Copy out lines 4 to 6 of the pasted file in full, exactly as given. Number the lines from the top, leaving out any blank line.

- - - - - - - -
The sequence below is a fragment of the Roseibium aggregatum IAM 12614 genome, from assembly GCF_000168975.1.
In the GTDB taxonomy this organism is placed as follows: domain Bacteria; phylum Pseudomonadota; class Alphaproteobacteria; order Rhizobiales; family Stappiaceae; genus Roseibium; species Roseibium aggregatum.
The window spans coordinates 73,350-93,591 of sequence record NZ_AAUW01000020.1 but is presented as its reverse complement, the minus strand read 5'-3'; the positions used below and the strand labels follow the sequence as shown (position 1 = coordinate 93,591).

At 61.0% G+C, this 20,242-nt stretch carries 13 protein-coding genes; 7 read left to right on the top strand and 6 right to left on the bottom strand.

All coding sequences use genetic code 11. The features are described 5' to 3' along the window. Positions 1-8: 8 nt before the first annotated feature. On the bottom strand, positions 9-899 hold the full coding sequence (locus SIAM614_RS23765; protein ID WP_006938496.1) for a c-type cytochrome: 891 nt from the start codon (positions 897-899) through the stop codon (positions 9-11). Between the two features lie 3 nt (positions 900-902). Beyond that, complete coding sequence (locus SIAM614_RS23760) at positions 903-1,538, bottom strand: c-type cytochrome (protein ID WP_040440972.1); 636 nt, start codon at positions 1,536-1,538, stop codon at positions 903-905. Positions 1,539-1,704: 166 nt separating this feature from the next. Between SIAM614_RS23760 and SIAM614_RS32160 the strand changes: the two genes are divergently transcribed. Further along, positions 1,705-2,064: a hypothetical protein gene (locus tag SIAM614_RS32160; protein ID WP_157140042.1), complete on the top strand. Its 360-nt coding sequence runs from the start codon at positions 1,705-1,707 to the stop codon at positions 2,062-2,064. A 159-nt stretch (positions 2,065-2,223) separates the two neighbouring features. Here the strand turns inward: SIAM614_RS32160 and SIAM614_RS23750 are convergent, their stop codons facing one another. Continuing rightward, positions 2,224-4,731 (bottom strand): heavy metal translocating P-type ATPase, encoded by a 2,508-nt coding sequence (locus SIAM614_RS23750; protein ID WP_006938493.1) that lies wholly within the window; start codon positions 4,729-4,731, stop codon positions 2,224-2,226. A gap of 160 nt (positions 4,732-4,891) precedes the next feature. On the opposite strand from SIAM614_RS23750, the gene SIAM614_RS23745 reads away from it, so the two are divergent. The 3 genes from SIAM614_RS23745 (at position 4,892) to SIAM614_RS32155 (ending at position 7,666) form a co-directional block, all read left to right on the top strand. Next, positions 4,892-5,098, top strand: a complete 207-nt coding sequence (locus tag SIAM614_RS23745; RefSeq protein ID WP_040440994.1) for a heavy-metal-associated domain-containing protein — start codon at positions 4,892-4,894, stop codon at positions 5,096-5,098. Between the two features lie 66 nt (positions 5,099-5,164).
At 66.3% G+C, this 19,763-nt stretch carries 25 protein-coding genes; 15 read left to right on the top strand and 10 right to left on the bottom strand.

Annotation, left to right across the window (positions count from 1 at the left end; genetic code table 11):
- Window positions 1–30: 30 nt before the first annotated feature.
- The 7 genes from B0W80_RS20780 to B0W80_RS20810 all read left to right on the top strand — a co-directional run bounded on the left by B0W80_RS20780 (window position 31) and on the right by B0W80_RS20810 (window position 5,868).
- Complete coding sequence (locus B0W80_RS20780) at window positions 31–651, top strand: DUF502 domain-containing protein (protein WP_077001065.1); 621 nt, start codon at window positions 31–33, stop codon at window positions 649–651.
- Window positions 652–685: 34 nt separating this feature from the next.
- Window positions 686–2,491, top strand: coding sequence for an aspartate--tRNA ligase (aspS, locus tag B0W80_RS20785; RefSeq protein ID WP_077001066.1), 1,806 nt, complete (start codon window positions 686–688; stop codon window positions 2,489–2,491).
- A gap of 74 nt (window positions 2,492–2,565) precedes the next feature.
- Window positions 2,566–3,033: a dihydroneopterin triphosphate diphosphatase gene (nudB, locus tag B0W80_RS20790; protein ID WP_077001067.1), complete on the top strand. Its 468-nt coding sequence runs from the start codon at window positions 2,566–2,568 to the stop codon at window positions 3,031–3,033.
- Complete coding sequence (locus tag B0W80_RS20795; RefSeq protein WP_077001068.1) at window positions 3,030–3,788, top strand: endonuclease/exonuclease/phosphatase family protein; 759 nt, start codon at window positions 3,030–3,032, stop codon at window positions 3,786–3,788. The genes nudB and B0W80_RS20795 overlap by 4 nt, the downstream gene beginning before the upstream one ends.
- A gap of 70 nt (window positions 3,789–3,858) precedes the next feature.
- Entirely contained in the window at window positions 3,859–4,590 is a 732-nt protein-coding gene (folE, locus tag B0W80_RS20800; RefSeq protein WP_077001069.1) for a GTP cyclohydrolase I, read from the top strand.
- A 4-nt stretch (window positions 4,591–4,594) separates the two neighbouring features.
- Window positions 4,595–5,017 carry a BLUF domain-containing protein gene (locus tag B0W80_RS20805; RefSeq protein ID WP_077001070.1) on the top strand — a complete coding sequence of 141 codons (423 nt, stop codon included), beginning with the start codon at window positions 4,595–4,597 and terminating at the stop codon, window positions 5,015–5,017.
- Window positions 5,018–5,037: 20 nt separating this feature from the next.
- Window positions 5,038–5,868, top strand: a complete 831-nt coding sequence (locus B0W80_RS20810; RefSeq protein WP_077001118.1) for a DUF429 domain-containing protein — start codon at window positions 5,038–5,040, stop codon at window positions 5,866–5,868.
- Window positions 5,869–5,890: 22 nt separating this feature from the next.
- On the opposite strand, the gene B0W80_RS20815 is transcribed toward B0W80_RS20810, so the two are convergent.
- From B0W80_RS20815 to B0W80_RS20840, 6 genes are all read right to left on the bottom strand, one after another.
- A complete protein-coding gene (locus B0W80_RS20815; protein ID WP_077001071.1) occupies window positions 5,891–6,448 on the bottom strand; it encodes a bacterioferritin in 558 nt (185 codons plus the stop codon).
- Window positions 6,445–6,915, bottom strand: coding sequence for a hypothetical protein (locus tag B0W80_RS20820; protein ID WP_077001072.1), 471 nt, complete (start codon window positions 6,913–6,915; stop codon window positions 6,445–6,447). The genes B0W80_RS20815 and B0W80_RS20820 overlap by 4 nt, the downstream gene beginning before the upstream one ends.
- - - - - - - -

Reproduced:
At 61.0% G+C, this 20,242-nt stretch carries 13 protein-coding genes; 7 read left to right on the top strand and 6 right to left on the bottom strand.

All coding sequences use genetic code 11. The features are described 5' to 3' along the window. Positions 1-8: 8 nt before the first annotated feature. On the bottom strand, positions 9-899 hold the full coding sequence (locus SIAM614_RS23765; protein ID WP_006938496.1) for a c-type cytochrome: 891 nt from the start codon (positions 897-899) through the stop codon (positions 9-11). Between the two features lie 3 nt (positions 900-902). Beyond that, complete coding sequence (locus SIAM614_RS23760) at positions 903-1,538, bottom strand: c-type cytochrome (protein ID WP_040440972.1); 636 nt, start codon at positions 1,536-1,538, stop codon at positions 903-905. Positions 1,539-1,704: 166 nt separating this feature from the next. Between SIAM614_RS23760 and SIAM614_RS32160 the strand changes: the two genes are divergently transcribed. Further along, positions 1,705-2,064: a hypothetical protein gene (locus tag SIAM614_RS32160; protein ID WP_157140042.1), complete on the top strand. Its 360-nt coding sequence runs from the start codon at positions 1,705-1,707 to the stop codon at positions 2,062-2,064. A 159-nt stretch (positions 2,065-2,223) separates the two neighbouring features. Here the strand turns inward: SIAM614_RS32160 and SIAM614_RS23750 are convergent, their stop codons facing one another. Continuing rightward, positions 2,224-4,731 (bottom strand): heavy metal translocating P-type ATPase, encoded by a 2,508-nt coding sequence (locus SIAM614_RS23750; protein ID WP_006938493.1) that lies wholly within the window; start codon positions 4,729-4,731, stop codon positions 2,224-2,226. A gap of 160 nt (positions 4,732-4,891) precedes the next feature. On the opposite strand from SIAM614_RS23750, the gene SIAM614_RS23745 reads away from it, so the two are divergent. The 3 genes from SIAM614_RS23745 (at position 4,892) to SIAM614_RS32155 (ending at position 7,666) form a co-directional block, all read left to right on the top strand. Next, positions 4,892-5,098, top strand: a complete 207-nt coding sequence (locus tag SIAM614_RS23745; RefSeq protein ID WP_040440994.1) for a heavy-metal-associated domain-containing protein — start codon at positions 4,892-4,894, stop codon at positions 5,096-5,098. Between the two features lie 66 nt (positions 5,099-5,164).
At 66.3% G+C, this 19,763-nt stretch carries 25 protein-coding genes; 15 read left to right on the top strand and 10 right to left on the bottom strand.